The primary carbon substrates for gluconeogenesis in the liver are lactate, amino acids, glycerol and succinyl CoA. Lactate is produced by tissues that utilize the Cori cycle, and is oxidized to pyruvate for entry into gluconeogenesis. Amino acids are produced by the break down of muscle, and are converted to a-keto acids for gluconeogenesis by a pyridoxal-phosphate dependent transamination reaction (transamination will be revisited in the lectures on amino-acid metabolism). Glycerol is generated from triacylglycerols (fat storage molecules) by triacylglycerol lipases. It is phosphorylated by triose kinase and oxidized to dihydroxyacetone phosphate by glycerol 3-phophate dehydrogenase for entry into gluconeogenesis. Finally, succinyl CoA is a break-down product of odd-chain fatty acids and is oxidized to oxaloacetate for gluconeogenesis by the enzymes of the TCA cycle.

 

Glycolysis and Gluconeogenesis are Reciprocally Regulated

To accomplish gluconeogenesis, the enzymes catalyzing irreversible steps of glycolysis must be shut down, and the enzymes catalyzing bypass reactions must be activated. This metabolic reprogramming is orchestrated by the peptide hormone glucagon which directs protein phosphorylation and indirectly alters concentrations of the allosteric regulators acetyl CoA and fructose 2,6-bisphosphate. Glucagon acts directly by activating adenylate cyclase, which elevates levels of the second messenger cAMP. cAMP activates protein kinase A, which phosphorylates and inactivates pyruvate kinase. In addition, protein kinase A phosphorylates the bifunctional enzyme 6-phosphofructo-2 kinase/fructose 2,6 bisphosphatase. Phosphorylation of this enzyme inhibits the kinase and activates the phosphatase, resulting in drastically lowered levels of fructose 2,6-bisphosphate. As discussed above, glucagon indirectly alters the levels of acetyl CoA in liver by effecting release of fatty acids by adipose tissue. Three events, phosphorylation of pyruvate kinase, reduction of [fructose 2,6-bisphosphate], and elevation of [acetyl CoA] are primarily responsible for the reciprocal control of gluconeogenesis and glycolysis as follows:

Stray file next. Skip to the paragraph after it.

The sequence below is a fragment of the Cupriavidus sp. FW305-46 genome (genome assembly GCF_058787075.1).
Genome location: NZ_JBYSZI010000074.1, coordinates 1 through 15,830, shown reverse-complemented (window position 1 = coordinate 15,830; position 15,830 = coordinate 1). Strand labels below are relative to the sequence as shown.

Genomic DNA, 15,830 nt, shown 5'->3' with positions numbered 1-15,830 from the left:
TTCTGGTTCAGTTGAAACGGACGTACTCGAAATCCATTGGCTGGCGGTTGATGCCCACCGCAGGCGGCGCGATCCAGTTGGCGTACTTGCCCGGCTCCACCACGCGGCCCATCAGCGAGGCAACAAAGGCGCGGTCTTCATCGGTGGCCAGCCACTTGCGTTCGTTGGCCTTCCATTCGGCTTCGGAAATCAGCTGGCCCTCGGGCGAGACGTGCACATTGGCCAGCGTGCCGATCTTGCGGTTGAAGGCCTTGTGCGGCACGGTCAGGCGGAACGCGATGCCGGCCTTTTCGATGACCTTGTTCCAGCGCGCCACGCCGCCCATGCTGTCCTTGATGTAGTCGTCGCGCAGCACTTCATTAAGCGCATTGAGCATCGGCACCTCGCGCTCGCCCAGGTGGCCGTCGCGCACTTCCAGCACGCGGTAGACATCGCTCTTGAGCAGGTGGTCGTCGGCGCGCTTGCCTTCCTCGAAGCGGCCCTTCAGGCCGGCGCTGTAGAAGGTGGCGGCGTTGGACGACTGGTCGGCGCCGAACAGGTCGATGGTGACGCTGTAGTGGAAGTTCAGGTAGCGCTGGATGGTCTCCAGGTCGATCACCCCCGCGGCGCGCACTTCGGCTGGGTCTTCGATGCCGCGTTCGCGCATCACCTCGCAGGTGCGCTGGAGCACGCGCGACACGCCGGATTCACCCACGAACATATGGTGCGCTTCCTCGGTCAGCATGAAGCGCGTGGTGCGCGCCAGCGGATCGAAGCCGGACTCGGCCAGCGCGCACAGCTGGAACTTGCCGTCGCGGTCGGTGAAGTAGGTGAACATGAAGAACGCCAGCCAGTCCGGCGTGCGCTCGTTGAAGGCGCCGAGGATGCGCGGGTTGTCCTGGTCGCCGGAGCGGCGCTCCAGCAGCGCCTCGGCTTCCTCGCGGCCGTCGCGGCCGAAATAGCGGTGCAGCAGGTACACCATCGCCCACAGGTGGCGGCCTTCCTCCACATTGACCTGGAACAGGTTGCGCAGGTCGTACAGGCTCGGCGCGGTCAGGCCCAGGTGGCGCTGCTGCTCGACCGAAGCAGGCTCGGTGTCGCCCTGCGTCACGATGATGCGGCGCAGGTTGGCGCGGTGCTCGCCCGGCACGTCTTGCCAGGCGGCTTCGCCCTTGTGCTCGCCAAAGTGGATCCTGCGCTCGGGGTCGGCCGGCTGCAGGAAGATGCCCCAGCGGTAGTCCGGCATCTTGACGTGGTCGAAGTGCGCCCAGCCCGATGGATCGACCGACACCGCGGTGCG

Shutdown of Glycolysis:

Pyruvate Kinase Phosporylated and inactivated

by protein kinase A

Pyruvate Dehydrogenase Phosphorylated and inactivated

b/c of high [acetyl CoA]

Phosphofructokinase Allosterically downregulated b/c of low

[fructose 2,6-bisphosphate]

Glucokinase Inhibited by glucokinase inhibitor protein b/c of high [fructose 6-phosphate] and

low [fructose 1,6-bisphosphate]

 

Activation of Bypass Enzymes:

PEP Carboxykinase Transcriptionally activated

Pyruvate Carboxylase Allosterically activated by high [acetyl CoA]

Fructose 1,6-bisphosphatase Allosterically activated b/c of low

[fructose 2,6-bisphosphate]

Glucose 6-phosphatase Transcriptionally activated

Increased concentrations of acetyl CoA reciprocally regulate the activities of pyruvate dehydrogenase and pyruvate carboxylase. Similarly, decreased concentrations of fructose 2,6-bisphosphate reciprocally regulate the activities of phosphofructokinase and fructose 1,6-bisphosphatase, resulting in accumulation of fructose 6-phosphate and depletion of fructose 1,6-bisphosphate. This alteration of the fructose 6-phosphate/fructose 1,6-bisphosphate ratio causes glucokinase inhibitor protein to sequester and inhibit glucokinase.

Phosporylation and allosteric control operate on the minute to hour timescale. On the hour to day timescale, elevated levels of glucagon stimulate the transcription of the gluconeogenic enzymes phosphoenolpyruvate carboxykinase, fructose 1,6-bisphosphatase and glucose 6-phosphatase.

 

 

 

 

Clinical Correlations